Bald and laconic, it starts out from the image of the fisherman harvesting the river for food.
In an unfinished high-rise in the middle of Caracas, a laconic, cynical "doctor" operates on his new patient.
She is laconic, matter of fact, and frequently speaks in “life is a journey”-type metaphors and aphorisms—all part of her charm.
With its laconic pace and lack of a comprehensive plot, The Dubious Salvation has the whiff of memoir.
He pulls the reader in with his unpretentious, laconic style, and with his refusal to shy away from acknowledging his own flaws.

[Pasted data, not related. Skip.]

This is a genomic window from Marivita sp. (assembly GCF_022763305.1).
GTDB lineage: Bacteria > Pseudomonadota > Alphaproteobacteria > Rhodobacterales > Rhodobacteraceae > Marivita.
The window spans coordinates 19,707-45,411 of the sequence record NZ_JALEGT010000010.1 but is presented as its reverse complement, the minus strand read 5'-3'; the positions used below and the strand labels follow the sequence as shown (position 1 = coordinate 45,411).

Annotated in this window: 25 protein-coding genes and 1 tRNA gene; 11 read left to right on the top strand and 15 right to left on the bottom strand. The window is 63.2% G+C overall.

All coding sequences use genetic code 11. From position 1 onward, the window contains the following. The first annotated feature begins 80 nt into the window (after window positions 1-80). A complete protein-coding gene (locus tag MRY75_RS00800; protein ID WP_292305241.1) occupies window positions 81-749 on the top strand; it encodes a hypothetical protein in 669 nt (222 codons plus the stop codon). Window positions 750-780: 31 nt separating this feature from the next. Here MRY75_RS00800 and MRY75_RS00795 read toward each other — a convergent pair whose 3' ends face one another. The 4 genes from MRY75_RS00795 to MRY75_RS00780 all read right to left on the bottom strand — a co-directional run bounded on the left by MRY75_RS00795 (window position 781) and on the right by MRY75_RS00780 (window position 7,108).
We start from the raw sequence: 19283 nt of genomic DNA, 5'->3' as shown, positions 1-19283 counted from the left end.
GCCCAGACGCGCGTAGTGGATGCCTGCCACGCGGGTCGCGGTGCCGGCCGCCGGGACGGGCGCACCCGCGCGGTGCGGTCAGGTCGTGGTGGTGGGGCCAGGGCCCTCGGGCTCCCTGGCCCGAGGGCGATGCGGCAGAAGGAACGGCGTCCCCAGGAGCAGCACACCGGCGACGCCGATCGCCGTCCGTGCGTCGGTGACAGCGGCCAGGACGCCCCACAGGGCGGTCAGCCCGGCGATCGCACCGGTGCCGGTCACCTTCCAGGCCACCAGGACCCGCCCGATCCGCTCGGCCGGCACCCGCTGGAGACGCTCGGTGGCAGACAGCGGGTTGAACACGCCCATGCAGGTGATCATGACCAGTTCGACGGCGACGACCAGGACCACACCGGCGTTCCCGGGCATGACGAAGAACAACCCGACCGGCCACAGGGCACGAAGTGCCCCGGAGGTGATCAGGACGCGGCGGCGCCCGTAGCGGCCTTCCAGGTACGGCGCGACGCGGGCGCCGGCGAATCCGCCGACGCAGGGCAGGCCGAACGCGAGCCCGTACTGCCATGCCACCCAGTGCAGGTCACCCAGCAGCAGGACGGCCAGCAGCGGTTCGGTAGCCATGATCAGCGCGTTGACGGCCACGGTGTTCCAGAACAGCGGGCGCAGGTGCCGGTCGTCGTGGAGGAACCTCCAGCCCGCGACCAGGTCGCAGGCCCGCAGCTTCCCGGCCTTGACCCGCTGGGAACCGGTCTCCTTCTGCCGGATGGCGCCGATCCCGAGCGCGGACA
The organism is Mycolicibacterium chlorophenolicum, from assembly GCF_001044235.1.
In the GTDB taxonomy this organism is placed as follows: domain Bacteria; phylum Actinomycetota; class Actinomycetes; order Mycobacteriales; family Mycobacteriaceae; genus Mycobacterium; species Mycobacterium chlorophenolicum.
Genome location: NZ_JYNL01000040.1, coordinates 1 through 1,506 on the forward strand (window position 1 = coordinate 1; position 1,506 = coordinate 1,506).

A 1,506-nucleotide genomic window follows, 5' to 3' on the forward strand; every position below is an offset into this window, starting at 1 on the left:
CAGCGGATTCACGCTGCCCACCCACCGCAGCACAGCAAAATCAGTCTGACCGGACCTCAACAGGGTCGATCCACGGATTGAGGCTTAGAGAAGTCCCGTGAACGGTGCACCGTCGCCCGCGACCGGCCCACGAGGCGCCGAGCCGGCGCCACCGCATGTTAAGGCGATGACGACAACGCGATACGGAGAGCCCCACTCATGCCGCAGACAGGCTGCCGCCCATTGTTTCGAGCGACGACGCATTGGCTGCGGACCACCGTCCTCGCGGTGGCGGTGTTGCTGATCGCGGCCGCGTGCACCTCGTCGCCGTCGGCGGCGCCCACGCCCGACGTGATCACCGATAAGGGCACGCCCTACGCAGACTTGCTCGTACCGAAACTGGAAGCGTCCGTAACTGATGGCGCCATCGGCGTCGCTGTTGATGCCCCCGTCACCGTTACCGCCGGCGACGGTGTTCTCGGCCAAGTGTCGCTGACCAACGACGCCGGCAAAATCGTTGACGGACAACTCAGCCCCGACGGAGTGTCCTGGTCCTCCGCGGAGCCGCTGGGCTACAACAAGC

Ramsey was laconic in response to inquiries upon this subject.
Mayo was laconic in his recital of events: he said that he had run away—and had come back.
laconic post cards with peculiar spelling tell us that Peter is alive and well in the trenches.
"'Tain't no use," was the skipper's laconic report as he swung up the ladder.
His method is gnomic, laconic, oracular; never persuasive or plausible.
"concise, abrupt," 1580s, probably via Latin Laconicus, from Greek Lakonikos, from Lakon "person from Lakonia," the district around Sparta in southern Greece in ancient times, whose inhabitants were famously proud of their brevity of speech. When Philip of Macedon threatened them with, "If I enter Laconia, I will raze Sparta to the ground," the Spartans' reply was, "If." An earlier form was laconical (1570s). Related: Laconically.